Tuesday, 22 March 2016

Stratigraphic Formations and Their Correlation

Stratigraphic Formations and Their Correlation

We can summarize information about the sequence of sedimentary strata at a location by drawing a stratigraphic column. Typically, we draw columns to scale, so that the relative thicknesses of layers portrayed on the column reflect the thicknesses of layers in the outcrop. Then, we divide the sequence of strata represented on a column into stratigraphic formations (“formations,” for short), a sequence of beds of a specific rock type or group of rock types that can be traced over a fairly broad region. The boundary surface between two formations is a type of geologic contact. (Fault surfaces and the boundary between an igneous intrusion and its wall-rock are also types of contacts.) Typically, a formation has a specific geologic age.

The stratigraphic formations and stratigraphic column for the Grand Canyon in Arizona.
Lets see how the concept of a stratigraphic formation applies to the Grand Canyon. The walls of the canyon look striped, because they expose a variety of rock types that differ in color and in resistance to erosion. Geologists identify major contrasts distinguishing one interval of strata from another, and use them as a basis for dividing the strata into formations, each of which may consist of many beds (figure above a–c). Some formations include a single rock type, whereas others include interlayered beds of two or more rock types. Not all formations have the same thickness, and the thickness of a single formation can vary with location. Commonly, geologists name a formation after a locality where it was first identified or first studied. For example, the “Schoharie Formation” was first defined based on exposures in Schoharie Creek, in New York.
If a formation consists of only one rock type, we may incorporate that rock type in the name (for example, Kaibab Limestone), but if a formation contains more than one rock type, we use the word “formation” in the name (such as Toroweap Formation). Note that in the formal name of a formation, all words are capitalized. Several adjacent formations in a succession may be lumped together as a stratigraphic group. 
Where did the concept of a stratigraphic formation come from? While excavating canals in England, William Smith discovered that formations cropping out at one locality resembled formations cropping out at another, in that their beds looked similar and contained similar fossil assemblages. In other words, Smith was able to define the stratigraphic  relationship between the strata at one locality and the strata at another, a process now called correlation.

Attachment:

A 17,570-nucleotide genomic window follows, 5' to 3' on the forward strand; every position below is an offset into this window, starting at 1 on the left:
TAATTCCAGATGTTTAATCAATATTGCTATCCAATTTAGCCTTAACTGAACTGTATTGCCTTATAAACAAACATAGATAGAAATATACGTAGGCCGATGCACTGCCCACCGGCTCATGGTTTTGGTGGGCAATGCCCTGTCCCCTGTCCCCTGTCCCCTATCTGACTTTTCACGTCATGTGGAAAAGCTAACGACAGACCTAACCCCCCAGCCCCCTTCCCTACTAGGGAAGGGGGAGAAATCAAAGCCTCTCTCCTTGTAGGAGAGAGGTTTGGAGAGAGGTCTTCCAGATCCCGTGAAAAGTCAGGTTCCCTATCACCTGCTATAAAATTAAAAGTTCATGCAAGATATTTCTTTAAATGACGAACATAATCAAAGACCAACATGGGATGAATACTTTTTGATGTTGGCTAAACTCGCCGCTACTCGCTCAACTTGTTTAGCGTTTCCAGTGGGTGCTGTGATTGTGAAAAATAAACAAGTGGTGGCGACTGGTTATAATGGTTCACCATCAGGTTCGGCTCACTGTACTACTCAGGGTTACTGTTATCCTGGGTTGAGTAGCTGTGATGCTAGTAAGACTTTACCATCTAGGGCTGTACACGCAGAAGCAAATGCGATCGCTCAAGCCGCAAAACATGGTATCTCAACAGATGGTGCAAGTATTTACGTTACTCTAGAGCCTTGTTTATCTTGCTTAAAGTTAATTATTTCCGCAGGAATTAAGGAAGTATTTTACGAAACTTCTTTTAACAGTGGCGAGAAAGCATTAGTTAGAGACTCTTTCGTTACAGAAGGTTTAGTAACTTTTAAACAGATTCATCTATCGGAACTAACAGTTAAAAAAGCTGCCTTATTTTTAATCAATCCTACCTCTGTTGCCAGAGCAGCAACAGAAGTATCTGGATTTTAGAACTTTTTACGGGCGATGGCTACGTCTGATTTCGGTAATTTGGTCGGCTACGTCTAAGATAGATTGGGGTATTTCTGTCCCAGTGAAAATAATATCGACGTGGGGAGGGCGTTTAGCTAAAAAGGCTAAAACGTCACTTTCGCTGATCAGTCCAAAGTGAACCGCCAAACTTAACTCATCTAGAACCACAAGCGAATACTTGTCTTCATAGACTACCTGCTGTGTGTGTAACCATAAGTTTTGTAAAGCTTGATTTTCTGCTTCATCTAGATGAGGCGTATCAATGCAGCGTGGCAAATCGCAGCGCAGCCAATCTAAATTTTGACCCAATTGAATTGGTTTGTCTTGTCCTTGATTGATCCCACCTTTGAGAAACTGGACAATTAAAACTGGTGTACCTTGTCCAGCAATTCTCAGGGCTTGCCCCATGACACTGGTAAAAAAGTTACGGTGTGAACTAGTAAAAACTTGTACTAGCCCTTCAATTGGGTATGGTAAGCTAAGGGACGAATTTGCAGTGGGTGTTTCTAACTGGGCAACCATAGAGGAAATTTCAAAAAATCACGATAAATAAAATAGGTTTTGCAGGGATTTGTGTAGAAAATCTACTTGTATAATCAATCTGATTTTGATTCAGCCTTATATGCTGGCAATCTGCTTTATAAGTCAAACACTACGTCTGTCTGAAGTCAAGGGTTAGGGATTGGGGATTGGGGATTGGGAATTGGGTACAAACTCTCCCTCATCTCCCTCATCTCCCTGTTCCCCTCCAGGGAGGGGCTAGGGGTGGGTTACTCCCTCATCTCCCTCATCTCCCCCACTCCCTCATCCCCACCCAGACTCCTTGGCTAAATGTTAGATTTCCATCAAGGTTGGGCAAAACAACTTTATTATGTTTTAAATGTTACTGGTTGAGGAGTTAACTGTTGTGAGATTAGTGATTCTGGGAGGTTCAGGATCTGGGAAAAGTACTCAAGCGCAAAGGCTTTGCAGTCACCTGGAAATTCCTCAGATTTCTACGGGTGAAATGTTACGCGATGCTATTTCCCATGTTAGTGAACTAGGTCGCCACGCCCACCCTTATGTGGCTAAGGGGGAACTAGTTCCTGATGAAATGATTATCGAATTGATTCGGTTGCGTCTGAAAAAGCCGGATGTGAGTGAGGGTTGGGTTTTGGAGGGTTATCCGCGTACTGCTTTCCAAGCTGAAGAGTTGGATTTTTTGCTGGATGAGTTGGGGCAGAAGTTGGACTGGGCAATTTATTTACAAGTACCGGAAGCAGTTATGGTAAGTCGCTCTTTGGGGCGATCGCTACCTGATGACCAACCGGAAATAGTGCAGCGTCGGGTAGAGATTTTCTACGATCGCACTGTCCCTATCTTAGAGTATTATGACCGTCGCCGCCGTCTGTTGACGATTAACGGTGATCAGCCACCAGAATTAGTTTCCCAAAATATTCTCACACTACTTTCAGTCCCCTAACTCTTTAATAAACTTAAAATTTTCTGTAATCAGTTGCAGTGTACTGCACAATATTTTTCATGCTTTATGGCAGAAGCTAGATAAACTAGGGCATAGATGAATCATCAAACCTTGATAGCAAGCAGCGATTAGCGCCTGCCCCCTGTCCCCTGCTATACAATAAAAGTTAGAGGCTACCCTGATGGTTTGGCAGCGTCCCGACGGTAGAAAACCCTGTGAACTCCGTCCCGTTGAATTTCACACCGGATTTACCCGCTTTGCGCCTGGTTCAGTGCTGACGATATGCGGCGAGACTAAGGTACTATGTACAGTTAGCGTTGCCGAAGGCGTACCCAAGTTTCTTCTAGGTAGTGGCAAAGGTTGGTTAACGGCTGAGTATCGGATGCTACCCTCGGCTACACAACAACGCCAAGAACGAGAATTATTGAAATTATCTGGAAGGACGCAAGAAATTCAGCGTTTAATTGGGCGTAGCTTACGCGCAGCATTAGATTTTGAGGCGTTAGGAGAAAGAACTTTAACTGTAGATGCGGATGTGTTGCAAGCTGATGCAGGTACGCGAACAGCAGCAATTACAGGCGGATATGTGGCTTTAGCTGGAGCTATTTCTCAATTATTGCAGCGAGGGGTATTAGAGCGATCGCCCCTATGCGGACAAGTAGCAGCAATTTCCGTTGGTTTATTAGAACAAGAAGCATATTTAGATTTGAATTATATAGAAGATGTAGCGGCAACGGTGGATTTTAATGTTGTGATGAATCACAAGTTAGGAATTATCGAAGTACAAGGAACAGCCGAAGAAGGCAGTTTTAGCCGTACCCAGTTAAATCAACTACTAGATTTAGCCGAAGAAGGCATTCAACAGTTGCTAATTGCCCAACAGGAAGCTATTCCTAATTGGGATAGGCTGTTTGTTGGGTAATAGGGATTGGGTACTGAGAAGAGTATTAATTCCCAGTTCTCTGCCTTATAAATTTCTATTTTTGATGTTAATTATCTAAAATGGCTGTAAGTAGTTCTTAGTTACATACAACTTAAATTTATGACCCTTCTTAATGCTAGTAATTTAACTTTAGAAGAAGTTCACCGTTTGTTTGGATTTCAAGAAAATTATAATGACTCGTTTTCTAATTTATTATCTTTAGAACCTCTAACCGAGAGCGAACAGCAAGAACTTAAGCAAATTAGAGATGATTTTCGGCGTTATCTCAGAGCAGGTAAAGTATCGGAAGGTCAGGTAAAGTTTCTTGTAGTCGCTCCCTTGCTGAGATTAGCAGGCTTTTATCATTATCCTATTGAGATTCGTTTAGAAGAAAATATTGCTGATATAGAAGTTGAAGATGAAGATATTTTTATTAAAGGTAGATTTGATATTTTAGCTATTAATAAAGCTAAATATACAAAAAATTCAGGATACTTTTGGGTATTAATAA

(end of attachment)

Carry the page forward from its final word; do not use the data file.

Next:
The principles of correlation.
How does correlation work? Typically, geologists correlate formations between nearby regions based on similarities in rock type. We call this method lithologic correlation (figure above a, b). For example, the sequence of strata on the southern rim of the Grand Canyon clearly correlates with the sequence on the northern rim, because they contain the same rock types in the same order. In some cases, a sequence contains a key bed, or marker bed, which is a particularly unique layer that provides a definitive basis for correlation. 
To correlate rock units over broad areas, we must rely on fossils to define the relative ages of sedimentary units. We call this method fossil correlation. Geologists use fossil correlation for studies of broad areas because sources of sediments and depositional environments may change from one location to another. The beds deposited at one location during a given time interval may look quite different from the beds deposited at another location during the same time interval. But if fossils of the same relative age occur at both locations, we can say that the strata at the two locations correlate. (Note that the fossils are not necessarily of the same species they won’t be if the depositional environments are different but they are of the same age.) Fossil correlation may also come in handy when rock types are not distinctive enough to allow correlation. For example, imagine that the Santuit Sandstone and Oswaldo Sandstone of figure above a look the same. Only fossils may distinguish one layer from the other, if the intervening Milo Limestone is absent.

A geologic map depicts the distribution of rock units and structures.
Once William Smith succeeded in correlating stratigraphic formations throughout central England, he faced the challenge of communicating his ideas to others. One way would be to create a table that compared stratigraphic columns from different locations. But since Smith was a surveyor, and worked with maps, it occurred to him that he could outline and colour in areas on a map to represent areas in which strata of a given relative age occurred. He did this using the data he had collected, and in 1815, produced the first modern geologic map. In general, a geologic map portrays the spatial distribution of rock units at the Earth’s surface. Significantly, the pattern displayed on a geologic map provides insight into the presence and orientation of geologic structures in the map area (figure above a, b). The inside of this book’s back cover provides a geologic map of North America.
Credits: Stephen Marshak (Essentials of Geology)